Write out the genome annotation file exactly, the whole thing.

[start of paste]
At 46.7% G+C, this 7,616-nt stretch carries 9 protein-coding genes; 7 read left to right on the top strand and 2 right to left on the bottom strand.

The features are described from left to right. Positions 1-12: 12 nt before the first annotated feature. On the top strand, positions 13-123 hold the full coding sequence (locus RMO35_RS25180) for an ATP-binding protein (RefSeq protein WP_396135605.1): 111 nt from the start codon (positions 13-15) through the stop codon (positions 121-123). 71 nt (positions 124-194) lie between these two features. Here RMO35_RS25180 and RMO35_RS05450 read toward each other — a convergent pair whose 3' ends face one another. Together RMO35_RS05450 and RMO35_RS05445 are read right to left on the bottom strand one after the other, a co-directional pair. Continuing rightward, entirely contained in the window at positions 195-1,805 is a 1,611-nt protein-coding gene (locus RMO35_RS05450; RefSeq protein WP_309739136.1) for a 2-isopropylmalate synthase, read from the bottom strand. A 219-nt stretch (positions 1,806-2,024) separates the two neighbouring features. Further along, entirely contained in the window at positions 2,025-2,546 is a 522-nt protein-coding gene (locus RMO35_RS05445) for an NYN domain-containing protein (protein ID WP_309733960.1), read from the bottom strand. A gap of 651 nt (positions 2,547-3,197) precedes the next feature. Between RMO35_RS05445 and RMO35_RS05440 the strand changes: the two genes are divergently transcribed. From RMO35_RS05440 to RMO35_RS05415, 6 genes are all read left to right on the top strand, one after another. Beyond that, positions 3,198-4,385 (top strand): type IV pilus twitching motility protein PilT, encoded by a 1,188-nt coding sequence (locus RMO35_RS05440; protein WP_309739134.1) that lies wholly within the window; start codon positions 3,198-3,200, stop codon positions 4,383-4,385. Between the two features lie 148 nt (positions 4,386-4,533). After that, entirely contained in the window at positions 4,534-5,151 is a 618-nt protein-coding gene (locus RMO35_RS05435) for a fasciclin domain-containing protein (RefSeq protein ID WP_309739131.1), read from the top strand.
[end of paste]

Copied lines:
At 46.7% G+C, this 7,616-nt stretch carries 9 protein-coding genes; 7 read left to right on the top strand and 2 right to left on the bottom strand.

The features are described from left to right. Positions 1-12: 12 nt before the first annotated feature. On the top strand, positions 13-123 hold the full coding sequence (locus RMO35_RS25180) for an ATP-binding protein (RefSeq protein WP_396135605.1): 111 nt from the start codon (positions 13-15) through the stop codon (positions 121-123). 71 nt (positions 124-194) lie between these two features. Here RMO35_RS25180 and RMO35_RS05450 read toward each other — a convergent pair whose 3' ends face one another. Together RMO35_RS05450 and RMO35_RS05445 are read right to left on the bottom strand one after the other, a co-directional pair. Continuing rightward, entirely contained in the window at positions 195-1,805 is a 1,611-nt protein-coding gene (locus RMO35_RS05450; RefSeq protein WP_309739136.1) for a 2-isopropylmalate synthase, read from the bottom strand. A 219-nt stretch (positions 1,806-2,024) separates the two neighbouring features. Further along, entirely contained in the window at positions 2,025-2,546 is a 522-nt protein-coding gene (locus RMO35_RS05445) for an NYN domain-containing protein (protein ID WP_309733960.1), read from the bottom strand. A gap of 651 nt (positions 2,547-3,197) precedes the next feature. Between RMO35_RS05445 and RMO35_RS05440 the strand changes: the two genes are divergently transcribed. From RMO35_RS05440 to RMO35_RS05415, 6 genes are all read left to right on the top strand, one after another. Beyond that, positions 3,198-4,385 (top strand): type IV pilus twitching motility protein PilT, encoded by a 1,188-nt coding sequence (locus RMO35_RS05440; protein WP_309739134.1) that lies wholly within the window; start codon positions 3,198-3,200, stop codon positions 4,383-4,385. Between the two features lie 148 nt (positions 4,386-4,533). After that, entirely contained in the window at positions 4,534-5,151 is a 618-nt protein-coding gene (locus RMO35_RS05435) for a fasciclin domain-containing protein (RefSeq protein ID WP_309739131.1), read from the top strand.